Earlier this year we spoke to Merito Coffee while in search of coffees for our Fifteen Shades of South America project. As we've come to expect, we were treated to enough options to make choosing one a challenge. We just so happened to settle upon a Brazillian offering.
While making our way through our personal assortment of Shades, Shade 11 jumped out to us in an unexpected way. So impressed by the profile of said coffee, we got in touch with Merito once again, this time to share more of the story, our June Collaboration. The perfect opportunity to explore a regional lot alongside a freshly penned blog of the same subject.
Cascavel Vermelha is a blend coffees selected from multiple regions across Brazil for their fruity flavours, resulting in a pulpy juicy coffee in the cup. Sourced by Sucafina, this coffee is part of a whole harvest purchasing model, where the buyer (Sucafina) purchases the entire harvest from a producer, as opposed to just the beans that fit their target market (often the high quality or specialty beans). An approach that provides benefits to both producers and buyers alike.
Even the best farmers produce a certain volume of coffee across all grades, so this purchasing model ensures they aren’t left to try to find a market for the less desirable grades of coffee.
The benefit to buyers is protection of brand for repeat purchasers down the value chain, something that equally benefits farmers. High quality micro lots are often sold with the prestige of the farm (in this case a Fazenda in Brazilian Portuguese) behind it, without the risk of other buyers of lesser quality coffees capitalising on the name. Makes you think, how many times have you purchased as coffee because you recognised the farm name from previous harvests or social media fame and it was everything you hoped it would be?
Economy of scale
It’s well known to most that Brazil is the powerhouse of coffee production on a global scale, holding the number 1 spot for production, for some 150 years. This begs the question, how and when did coffee arrive?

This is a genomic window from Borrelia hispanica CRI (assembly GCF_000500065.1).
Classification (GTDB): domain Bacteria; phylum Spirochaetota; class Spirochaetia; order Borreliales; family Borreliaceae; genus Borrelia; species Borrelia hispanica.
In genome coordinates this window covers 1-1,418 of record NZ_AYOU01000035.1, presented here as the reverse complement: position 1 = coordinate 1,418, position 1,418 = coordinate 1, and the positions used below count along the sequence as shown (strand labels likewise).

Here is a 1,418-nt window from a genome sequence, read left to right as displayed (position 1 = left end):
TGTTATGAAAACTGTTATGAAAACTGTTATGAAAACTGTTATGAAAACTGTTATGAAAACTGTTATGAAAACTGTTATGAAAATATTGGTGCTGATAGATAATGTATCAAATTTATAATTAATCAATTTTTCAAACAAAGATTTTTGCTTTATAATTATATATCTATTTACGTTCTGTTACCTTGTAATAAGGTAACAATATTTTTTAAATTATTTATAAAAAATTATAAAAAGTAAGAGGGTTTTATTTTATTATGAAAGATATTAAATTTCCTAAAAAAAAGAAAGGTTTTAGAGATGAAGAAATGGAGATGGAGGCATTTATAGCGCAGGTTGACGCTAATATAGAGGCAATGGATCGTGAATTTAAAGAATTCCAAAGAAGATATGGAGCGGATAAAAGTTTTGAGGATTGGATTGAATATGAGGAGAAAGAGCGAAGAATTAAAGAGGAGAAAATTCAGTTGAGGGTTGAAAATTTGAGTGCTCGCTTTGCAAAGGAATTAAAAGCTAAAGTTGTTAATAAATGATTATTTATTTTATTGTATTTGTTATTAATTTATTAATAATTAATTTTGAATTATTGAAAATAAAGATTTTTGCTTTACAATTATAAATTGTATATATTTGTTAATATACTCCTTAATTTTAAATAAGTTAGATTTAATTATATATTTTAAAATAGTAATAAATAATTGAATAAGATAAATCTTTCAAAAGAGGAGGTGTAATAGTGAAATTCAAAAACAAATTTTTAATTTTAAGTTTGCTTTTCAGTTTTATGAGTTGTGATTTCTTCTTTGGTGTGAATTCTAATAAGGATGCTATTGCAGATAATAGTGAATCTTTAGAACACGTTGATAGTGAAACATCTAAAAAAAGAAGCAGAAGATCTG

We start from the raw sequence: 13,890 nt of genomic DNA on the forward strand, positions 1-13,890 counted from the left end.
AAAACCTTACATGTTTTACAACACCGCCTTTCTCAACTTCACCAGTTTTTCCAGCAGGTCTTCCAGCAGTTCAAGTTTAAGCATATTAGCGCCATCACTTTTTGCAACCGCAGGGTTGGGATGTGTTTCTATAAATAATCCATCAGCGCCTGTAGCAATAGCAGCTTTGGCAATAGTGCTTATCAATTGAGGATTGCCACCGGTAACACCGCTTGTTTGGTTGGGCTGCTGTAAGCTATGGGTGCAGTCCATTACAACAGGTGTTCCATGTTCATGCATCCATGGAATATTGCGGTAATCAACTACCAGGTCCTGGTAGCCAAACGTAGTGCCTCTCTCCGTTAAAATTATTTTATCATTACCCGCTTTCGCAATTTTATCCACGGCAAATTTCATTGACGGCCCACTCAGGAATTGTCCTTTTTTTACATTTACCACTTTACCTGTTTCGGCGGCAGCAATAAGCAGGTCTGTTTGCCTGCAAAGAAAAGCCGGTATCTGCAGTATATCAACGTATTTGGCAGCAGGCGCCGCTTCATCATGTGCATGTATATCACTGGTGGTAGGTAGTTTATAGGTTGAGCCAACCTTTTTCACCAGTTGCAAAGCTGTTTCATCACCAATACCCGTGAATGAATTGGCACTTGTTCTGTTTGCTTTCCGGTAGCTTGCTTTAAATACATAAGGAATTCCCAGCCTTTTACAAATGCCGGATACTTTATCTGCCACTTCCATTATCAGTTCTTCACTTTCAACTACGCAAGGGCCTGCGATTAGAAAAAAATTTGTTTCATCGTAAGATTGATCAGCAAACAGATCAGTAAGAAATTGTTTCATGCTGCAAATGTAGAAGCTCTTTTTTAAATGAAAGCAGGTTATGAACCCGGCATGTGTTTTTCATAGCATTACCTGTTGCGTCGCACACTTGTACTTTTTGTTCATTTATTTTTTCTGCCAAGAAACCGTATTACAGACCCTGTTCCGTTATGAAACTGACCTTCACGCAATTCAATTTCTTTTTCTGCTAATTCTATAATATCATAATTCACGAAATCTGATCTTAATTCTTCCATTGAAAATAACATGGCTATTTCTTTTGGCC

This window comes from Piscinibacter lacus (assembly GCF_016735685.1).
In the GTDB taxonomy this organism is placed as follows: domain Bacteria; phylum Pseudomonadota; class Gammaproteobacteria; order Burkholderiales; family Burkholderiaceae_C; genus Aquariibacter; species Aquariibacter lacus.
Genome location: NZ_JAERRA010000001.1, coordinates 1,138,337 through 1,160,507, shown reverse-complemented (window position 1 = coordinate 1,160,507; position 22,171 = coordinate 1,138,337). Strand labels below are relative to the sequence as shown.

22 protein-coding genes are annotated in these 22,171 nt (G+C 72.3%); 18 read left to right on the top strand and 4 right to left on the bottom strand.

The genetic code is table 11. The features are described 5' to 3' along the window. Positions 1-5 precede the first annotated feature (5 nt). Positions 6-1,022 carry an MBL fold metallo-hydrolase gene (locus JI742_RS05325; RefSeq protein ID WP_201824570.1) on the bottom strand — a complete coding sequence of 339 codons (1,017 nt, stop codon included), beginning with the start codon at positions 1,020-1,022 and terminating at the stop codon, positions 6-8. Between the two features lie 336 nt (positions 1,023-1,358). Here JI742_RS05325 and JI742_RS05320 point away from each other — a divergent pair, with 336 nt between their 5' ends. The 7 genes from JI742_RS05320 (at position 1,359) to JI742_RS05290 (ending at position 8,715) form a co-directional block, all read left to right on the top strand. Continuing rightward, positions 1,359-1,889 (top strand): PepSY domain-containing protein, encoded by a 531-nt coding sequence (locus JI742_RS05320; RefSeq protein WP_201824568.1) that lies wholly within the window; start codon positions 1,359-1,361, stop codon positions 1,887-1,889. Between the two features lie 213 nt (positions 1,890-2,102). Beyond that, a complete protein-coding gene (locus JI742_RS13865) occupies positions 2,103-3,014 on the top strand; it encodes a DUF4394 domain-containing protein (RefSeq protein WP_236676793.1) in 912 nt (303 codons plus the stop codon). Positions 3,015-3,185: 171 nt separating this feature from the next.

The commonly accepted story is that in 1727 Portuguese Lt Col. Francisco del Melo Palheta seduced the wife of the French Guiana governor in an effort to gain her assistance in getting coffee seeds across the border, allegedly coffee cuttings forming a component of a bouquet of flowers.
For the next 70 years Brazils’ coffee remained largely consumed by European colonials until its global demandsaw Brazils’ coffee become an exportable commodityaround the turn of the century.
Within 100 years of its introduction, Brazil saw itself producing 30% of the worlds coffee, a market share that would near triple within the next 100 years as a result of devastation caused to asian and central American crops during a disease outbreak in the latter part of the 19th century. In the face of other producing nations recovering from the devastation, Brazil while losing market share, has remained a linchpin of global coffee production, with over 50 million bags produced per year, of which approx 80 percent is Arabica.
While there are many standard processes and practices for sorting and categorising coffee post harvest, these can vary from country to country, depending upon many factors including tradition and government imposed regulations.
Leading the world in a growing (no pun intended) commodity,saw Brazilian Emperor Dom Pedro II sign off on the worlds first coffee regulation in 1836, evaluating beans on what are now known as defects.
These protocols evolved organically and became more widespread across Brazil before eventually becoming the national protocol “Classificacao Oficial Brasileira” or COB in 2002.
Other aspects of Brazils’ coffee production infancy have become engrained in the modern industry. Evaluation of beans by a standardised cupping protocol was introduced at a harbour warehouse level in 1910 with coffee being sold based on its cup score becoming commonplace Just 7 years later. Other throwbacks to this era and locale is beans baring the name of the harbour in which they were exported,a common example in use today is Brazil Santos.
Farm size: 7.5ha (average)
Altitude: 800 – 1100 M.A.S.L
Tasting Notes: Nectarine